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Vblock Review
1st Year in Review - pre-sales vs. reality


Well we have just passed a year of Vblock ownership and the last year has passed rather painlessly.

Our Vblock was one of the first out there, delivered in November 2011. I wanted to provide some pros and cons of Vblock ownership. Some of the themes are not Vblock specific, but worth bearing in mind because there will always be a gap between what you hear from pre-sales and what the reality is.

Pros:

VCE – The company has been constantly improving which is good to see. Not content to rest on their laurels, they really have grabbed the bull by the horns and they are innovating in a lot of areas.

Vblock – The concept of the Vblock itself deserves a mention. VCE are definitely on the right path… it’s like the first generation Model T Ford. I’m sure old Henry had hundred’s of suppliers that provided the components for his Model T and he came along with the assembly line production and he put it all together. This is like what is happening over at VCE. Over time I’m hoping that the integration between components will become more and more seamless as the demand for pre-configured virtualisation platforms grows and grows and the designers behind each of the components are forced to work closer together.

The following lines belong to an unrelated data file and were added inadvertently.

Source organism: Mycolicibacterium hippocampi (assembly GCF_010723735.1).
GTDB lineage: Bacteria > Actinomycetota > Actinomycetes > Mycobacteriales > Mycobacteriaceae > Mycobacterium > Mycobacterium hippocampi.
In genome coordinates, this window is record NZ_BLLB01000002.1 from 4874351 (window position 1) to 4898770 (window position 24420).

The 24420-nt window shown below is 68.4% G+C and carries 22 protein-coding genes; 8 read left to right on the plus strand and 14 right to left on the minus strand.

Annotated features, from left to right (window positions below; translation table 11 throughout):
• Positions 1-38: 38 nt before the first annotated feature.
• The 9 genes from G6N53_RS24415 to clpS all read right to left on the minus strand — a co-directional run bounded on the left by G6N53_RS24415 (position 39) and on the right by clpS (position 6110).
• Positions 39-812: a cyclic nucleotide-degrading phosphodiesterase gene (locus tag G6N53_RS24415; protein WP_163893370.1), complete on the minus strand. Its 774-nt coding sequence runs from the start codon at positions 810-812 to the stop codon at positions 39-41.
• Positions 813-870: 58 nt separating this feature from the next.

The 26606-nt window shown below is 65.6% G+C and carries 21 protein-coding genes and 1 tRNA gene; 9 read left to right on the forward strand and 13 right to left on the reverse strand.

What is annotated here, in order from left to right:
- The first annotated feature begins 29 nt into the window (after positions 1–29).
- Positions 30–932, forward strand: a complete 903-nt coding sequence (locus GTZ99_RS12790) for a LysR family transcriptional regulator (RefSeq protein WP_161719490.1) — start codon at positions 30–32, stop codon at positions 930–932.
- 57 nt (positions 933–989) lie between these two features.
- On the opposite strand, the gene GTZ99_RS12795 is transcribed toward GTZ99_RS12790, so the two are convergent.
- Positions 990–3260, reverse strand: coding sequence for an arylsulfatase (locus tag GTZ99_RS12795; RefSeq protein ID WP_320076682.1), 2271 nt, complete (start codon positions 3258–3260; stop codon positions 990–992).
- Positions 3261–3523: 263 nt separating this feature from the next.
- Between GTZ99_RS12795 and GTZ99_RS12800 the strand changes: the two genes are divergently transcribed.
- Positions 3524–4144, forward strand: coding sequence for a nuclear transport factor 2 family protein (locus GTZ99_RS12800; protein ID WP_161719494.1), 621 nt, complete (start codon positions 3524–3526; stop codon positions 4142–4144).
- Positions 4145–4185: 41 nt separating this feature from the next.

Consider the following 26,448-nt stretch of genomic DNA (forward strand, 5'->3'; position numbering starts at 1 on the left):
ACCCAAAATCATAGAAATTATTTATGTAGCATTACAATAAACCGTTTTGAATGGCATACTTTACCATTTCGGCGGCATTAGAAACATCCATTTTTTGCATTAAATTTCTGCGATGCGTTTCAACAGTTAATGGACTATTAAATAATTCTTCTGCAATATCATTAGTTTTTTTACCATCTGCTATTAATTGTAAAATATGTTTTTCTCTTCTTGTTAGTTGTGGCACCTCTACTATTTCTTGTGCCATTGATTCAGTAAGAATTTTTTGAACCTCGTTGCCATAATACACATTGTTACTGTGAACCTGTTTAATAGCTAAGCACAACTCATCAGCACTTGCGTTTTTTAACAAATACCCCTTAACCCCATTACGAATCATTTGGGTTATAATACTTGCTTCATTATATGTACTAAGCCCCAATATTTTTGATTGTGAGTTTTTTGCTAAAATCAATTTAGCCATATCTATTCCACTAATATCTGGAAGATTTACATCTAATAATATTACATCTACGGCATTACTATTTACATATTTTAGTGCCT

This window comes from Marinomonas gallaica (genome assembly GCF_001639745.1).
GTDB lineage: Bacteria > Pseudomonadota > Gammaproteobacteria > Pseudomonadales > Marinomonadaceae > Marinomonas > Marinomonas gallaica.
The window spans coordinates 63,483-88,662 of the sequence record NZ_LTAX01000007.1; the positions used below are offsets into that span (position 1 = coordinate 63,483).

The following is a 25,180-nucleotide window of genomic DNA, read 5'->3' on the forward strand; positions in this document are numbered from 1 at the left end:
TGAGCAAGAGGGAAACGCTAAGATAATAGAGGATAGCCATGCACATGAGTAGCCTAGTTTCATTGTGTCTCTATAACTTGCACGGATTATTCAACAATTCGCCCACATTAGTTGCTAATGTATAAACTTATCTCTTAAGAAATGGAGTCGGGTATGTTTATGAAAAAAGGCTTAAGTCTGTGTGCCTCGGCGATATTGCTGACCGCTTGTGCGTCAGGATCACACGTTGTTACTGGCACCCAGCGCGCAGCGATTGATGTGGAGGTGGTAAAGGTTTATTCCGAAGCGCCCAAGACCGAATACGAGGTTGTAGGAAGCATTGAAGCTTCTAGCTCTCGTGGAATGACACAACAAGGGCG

Management and Support - If you have a bloated IT support team in large sprawling organisation, a Vblock can help reduce your head count by simplifying your environment. One thing converged infrastructure platforms are good for, is breaking down the traditional support silos with regards to storage, network, compute, virtualisation. When all the components are so tightly integrated, your silo’d operations team morphs into one.

Compatibility Matrix – This has to be the biggest selling point in my book. Taking away the pain of ensuring compatibility between so many different components. The VCE matrix is far more stringent than individual vendor product testing and therefore far more trust worthy. Try getting a complete infrastructure upgrade over a single weekend across storage, network, compute and virtualisation components through your change management team. It’s not going to happen unless it’s been pre-tested.